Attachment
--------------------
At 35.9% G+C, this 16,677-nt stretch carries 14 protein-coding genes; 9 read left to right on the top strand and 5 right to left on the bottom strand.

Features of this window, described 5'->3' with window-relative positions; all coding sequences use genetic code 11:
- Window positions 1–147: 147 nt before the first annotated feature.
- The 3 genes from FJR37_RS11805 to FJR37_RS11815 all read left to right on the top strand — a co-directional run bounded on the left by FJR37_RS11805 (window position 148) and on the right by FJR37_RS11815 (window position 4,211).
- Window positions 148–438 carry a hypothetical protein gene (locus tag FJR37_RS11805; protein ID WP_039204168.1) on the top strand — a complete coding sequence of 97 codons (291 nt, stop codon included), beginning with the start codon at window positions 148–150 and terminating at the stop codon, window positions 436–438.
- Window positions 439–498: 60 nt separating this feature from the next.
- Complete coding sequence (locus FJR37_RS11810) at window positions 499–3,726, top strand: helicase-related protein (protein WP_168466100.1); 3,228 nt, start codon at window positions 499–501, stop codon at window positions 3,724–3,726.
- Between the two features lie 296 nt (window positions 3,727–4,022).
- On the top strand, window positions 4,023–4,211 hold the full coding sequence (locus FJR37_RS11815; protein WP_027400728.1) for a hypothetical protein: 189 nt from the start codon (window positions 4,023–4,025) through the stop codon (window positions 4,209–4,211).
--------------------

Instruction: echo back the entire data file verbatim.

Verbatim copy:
At 35.9% G+C, this 16,677-nt stretch carries 14 protein-coding genes; 9 read left to right on the top strand and 5 right to left on the bottom strand.

Features of this window, described 5'->3' with window-relative positions; all coding sequences use genetic code 11:
- Window positions 1–147: 147 nt before the first annotated feature.
- The 3 genes from FJR37_RS11805 to FJR37_RS11815 all read left to right on the top strand — a co-directional run bounded on the left by FJR37_RS11805 (window position 148) and on the right by FJR37_RS11815 (window position 4,211).
- Window positions 148–438 carry a hypothetical protein gene (locus tag FJR37_RS11805; protein ID WP_039204168.1) on the top strand — a complete coding sequence of 97 codons (291 nt, stop codon included), beginning with the start codon at window positions 148–150 and terminating at the stop codon, window positions 436–438.
- Window positions 439–498: 60 nt separating this feature from the next.
- Complete coding sequence (locus FJR37_RS11810) at window positions 499–3,726, top strand: helicase-related protein (protein WP_168466100.1); 3,228 nt, start codon at window positions 499–501, stop codon at window positions 3,724–3,726.
- Between the two features lie 296 nt (window positions 3,727–4,022).
- On the top strand, window positions 4,023–4,211 hold the full coding sequence (locus FJR37_RS11815; protein WP_027400728.1) for a hypothetical protein: 189 nt from the start codon (window positions 4,023–4,025) through the stop codon (window positions 4,209–4,211).